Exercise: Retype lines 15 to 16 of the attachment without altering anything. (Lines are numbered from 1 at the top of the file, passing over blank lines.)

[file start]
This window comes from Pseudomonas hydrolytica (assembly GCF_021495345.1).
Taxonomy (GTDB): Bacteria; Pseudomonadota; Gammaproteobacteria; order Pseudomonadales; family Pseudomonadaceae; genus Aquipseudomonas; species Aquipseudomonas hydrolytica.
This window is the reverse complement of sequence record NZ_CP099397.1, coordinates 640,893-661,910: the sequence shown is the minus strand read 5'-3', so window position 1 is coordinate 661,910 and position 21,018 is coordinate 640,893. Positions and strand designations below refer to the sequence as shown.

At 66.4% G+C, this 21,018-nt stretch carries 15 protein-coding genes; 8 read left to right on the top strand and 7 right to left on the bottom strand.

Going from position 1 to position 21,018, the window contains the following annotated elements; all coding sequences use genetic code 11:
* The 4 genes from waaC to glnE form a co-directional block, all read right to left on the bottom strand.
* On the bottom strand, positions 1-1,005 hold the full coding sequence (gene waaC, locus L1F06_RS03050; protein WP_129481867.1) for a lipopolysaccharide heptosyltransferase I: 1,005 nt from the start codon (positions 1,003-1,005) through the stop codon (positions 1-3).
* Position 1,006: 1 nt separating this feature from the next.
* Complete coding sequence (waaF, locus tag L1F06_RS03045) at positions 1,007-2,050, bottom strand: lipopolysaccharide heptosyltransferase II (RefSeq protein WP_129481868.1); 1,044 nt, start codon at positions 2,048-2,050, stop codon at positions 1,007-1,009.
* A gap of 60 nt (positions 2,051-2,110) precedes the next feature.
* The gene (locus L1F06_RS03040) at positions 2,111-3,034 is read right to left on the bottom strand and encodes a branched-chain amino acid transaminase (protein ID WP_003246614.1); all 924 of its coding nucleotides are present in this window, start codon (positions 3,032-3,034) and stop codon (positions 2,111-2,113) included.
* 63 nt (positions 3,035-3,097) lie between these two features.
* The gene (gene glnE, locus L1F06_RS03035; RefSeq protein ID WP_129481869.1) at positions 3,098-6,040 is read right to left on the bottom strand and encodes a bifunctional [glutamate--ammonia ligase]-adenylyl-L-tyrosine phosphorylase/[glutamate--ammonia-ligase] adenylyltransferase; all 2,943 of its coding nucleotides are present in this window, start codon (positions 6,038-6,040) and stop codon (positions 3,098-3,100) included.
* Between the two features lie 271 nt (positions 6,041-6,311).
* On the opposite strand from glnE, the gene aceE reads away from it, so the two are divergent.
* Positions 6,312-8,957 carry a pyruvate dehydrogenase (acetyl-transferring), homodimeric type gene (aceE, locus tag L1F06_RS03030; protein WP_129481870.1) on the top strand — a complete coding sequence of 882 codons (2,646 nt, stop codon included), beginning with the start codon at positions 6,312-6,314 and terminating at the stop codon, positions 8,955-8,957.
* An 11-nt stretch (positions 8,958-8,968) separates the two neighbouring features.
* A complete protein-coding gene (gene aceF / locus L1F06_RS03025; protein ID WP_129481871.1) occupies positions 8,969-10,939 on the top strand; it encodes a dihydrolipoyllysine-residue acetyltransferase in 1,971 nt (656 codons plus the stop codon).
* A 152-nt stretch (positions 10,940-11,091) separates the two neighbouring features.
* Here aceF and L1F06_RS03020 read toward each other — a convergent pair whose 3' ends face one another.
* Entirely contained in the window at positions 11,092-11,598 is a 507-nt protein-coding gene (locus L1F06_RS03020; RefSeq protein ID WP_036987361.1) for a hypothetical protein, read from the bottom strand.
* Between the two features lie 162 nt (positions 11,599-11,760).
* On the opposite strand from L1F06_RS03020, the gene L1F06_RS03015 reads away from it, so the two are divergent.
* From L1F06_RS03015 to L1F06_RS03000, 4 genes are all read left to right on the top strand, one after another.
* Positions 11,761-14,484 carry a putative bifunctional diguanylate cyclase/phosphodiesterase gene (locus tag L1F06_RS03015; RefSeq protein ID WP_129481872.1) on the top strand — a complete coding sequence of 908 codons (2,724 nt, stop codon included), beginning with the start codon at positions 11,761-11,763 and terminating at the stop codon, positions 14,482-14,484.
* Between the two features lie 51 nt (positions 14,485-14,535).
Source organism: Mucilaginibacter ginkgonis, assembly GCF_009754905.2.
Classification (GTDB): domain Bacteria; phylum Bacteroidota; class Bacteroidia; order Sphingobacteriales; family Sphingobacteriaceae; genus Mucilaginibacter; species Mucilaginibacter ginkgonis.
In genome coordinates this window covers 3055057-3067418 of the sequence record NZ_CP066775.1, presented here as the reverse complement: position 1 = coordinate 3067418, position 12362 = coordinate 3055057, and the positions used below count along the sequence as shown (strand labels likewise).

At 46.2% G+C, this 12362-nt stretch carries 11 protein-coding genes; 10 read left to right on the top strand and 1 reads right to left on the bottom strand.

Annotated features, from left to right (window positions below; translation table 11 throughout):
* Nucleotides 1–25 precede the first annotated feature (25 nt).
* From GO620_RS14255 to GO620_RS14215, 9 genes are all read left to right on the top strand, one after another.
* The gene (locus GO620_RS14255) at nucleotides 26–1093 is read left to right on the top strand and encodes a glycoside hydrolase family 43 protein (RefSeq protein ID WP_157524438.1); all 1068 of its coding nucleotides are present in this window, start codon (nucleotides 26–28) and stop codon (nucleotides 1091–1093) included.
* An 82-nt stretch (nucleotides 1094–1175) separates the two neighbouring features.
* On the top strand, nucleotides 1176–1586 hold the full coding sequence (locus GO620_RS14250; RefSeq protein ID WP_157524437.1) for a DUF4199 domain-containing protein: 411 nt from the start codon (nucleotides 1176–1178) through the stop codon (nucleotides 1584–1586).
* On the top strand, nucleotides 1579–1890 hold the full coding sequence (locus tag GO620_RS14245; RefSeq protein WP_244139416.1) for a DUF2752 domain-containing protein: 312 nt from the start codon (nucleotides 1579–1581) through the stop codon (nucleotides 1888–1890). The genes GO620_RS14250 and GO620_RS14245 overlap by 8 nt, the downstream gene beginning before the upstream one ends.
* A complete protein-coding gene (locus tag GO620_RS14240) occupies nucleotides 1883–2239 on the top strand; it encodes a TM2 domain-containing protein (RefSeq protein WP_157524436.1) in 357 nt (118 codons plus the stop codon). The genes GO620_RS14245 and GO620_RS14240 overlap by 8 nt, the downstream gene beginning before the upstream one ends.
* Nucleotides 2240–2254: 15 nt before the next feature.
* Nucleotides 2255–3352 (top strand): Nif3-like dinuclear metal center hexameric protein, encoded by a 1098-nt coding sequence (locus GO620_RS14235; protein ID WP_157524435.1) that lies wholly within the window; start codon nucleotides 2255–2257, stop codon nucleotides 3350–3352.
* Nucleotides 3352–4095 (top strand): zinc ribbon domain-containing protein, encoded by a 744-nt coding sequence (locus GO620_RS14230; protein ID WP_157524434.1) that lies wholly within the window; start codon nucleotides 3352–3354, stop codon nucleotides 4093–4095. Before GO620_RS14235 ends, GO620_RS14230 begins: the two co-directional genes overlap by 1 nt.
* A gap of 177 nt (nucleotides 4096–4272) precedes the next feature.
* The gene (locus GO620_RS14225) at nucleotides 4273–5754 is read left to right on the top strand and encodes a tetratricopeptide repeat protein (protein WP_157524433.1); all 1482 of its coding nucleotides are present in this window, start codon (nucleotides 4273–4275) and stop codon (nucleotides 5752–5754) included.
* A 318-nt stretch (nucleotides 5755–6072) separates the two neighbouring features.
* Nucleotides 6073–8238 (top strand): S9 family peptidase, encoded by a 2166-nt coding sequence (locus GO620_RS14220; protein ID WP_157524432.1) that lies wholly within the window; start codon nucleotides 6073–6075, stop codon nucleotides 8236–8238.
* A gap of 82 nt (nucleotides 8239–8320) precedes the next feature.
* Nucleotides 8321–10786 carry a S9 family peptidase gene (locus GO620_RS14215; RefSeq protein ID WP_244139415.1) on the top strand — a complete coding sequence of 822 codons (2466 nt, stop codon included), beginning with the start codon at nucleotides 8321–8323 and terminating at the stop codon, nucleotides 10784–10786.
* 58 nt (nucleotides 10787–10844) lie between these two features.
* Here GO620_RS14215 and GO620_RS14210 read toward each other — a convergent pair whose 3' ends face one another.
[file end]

* On the opposite strand from glnE, the gene aceE reads away from it, so the two are divergent.
* Positions 6,312-8,957 carry a pyruvate dehydrogenase (acetyl-transferring), homodimeric type gene (aceE, locus tag L1F06_RS03030; protein WP_129481870.1) on the top strand — a complete coding sequence of 882 codons (2,646 nt, stop codon included), beginning with the start codon at positions 6,312-6,314 and terminating at the stop codon, positions 8,955-8,957.